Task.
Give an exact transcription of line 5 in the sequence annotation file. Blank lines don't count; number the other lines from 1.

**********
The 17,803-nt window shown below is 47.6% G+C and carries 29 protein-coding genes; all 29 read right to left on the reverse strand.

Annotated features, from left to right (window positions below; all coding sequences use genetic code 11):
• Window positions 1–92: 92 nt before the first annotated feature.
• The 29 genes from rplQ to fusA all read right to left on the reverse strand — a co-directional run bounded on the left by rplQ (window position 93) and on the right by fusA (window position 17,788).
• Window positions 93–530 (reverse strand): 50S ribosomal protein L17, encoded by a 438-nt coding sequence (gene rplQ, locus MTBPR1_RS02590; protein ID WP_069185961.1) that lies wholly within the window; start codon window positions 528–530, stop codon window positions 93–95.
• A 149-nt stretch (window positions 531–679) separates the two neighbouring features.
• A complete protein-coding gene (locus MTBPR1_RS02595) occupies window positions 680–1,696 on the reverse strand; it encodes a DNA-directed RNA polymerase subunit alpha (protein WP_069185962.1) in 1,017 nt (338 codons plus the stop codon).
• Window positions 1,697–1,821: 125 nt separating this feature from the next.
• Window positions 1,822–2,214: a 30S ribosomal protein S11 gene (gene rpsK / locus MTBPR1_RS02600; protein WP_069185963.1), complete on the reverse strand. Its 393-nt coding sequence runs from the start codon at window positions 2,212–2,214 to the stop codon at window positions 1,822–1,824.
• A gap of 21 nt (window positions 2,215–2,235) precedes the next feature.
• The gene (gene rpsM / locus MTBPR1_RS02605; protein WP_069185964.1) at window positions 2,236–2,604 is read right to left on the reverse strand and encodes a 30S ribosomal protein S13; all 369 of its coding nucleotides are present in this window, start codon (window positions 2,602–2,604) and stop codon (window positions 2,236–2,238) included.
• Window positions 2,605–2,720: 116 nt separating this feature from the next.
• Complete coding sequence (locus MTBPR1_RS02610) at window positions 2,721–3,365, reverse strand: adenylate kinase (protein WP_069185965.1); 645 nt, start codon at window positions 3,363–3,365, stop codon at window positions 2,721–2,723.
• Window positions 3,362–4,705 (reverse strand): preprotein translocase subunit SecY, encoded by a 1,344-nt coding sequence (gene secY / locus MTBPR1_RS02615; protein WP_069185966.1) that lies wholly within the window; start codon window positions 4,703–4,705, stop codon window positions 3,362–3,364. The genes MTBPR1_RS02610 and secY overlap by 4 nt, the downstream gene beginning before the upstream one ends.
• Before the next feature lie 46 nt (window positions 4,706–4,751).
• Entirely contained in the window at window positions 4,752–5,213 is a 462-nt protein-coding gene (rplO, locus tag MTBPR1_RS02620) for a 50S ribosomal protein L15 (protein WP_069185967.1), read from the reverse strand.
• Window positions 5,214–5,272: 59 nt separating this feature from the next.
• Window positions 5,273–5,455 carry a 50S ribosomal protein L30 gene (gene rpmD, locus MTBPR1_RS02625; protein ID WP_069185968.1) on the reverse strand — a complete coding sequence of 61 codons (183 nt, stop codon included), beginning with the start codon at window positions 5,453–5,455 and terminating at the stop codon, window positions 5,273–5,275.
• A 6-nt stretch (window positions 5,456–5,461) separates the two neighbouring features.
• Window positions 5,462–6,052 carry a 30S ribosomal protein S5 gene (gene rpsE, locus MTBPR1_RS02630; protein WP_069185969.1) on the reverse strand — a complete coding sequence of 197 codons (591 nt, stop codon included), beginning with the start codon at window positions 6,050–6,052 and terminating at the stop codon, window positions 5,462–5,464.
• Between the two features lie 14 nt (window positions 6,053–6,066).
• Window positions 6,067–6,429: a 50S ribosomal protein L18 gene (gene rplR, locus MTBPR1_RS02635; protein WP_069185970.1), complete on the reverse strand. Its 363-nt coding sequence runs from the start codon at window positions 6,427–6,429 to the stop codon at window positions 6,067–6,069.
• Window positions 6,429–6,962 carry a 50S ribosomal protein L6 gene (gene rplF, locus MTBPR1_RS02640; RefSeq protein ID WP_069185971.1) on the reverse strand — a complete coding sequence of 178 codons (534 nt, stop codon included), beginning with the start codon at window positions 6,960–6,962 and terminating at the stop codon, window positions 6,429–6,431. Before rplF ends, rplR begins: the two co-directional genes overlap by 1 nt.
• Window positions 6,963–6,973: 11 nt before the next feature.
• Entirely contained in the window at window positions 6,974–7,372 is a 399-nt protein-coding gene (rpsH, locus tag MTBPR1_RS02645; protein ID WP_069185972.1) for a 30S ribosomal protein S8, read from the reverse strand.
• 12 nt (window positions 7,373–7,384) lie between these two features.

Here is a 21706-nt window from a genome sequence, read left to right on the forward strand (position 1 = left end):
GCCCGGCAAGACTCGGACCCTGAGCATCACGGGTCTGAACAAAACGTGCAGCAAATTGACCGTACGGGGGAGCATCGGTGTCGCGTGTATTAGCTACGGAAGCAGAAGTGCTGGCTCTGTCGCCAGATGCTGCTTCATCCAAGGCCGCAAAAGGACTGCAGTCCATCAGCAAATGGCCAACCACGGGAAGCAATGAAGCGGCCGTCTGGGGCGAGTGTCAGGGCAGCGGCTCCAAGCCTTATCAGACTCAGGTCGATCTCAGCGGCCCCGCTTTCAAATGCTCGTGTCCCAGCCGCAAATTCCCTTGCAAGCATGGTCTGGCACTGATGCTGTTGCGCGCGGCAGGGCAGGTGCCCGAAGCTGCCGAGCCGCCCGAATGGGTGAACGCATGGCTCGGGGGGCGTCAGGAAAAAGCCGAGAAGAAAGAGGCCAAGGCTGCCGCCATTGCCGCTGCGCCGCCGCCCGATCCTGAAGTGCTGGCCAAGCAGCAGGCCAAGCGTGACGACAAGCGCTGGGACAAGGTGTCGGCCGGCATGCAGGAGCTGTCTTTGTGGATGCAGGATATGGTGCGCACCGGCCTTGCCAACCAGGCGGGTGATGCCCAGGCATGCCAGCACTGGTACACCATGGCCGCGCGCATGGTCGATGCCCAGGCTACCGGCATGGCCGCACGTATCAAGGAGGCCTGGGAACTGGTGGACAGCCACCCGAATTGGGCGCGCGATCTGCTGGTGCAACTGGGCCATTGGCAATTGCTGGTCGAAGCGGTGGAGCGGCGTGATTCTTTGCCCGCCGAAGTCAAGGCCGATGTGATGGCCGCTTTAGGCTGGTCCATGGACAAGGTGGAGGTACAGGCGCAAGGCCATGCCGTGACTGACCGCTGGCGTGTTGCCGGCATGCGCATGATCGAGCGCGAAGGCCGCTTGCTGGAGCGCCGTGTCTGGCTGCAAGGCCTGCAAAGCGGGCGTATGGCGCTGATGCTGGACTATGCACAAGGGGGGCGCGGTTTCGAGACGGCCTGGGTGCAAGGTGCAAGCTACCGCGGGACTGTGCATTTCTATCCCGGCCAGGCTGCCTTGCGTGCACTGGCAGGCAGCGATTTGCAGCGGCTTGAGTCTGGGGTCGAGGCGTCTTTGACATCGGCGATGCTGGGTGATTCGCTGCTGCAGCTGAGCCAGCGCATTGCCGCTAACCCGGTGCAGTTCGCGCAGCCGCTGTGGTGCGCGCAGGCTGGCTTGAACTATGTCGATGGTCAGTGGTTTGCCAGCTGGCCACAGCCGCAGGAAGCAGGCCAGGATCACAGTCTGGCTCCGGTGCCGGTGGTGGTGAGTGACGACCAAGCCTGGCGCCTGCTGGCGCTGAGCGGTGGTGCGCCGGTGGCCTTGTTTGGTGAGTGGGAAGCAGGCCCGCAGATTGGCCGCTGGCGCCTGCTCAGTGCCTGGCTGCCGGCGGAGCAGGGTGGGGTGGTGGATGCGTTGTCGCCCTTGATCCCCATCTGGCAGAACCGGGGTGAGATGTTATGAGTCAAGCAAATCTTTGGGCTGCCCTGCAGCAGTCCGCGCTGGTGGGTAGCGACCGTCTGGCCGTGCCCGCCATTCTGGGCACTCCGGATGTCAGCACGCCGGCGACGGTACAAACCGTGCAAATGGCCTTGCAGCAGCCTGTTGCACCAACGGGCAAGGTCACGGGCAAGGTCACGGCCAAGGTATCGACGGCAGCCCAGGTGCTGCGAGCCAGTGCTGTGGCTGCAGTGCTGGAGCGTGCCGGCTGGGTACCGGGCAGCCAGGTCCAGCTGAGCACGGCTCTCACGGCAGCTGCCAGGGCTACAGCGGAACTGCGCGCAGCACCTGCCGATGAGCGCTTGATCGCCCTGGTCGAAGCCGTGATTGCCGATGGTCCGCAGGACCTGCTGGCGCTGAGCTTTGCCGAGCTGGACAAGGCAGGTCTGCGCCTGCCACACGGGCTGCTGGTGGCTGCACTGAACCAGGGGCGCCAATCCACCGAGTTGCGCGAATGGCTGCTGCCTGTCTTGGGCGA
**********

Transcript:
• Window positions 93–530 (reverse strand): 50S ribosomal protein L17, encoded by a 438-nt coding sequence (gene rplQ, locus MTBPR1_RS02590; protein ID WP_069185961.1) that lies wholly within the window; start codon window positions 528–530, stop codon window positions 93–95.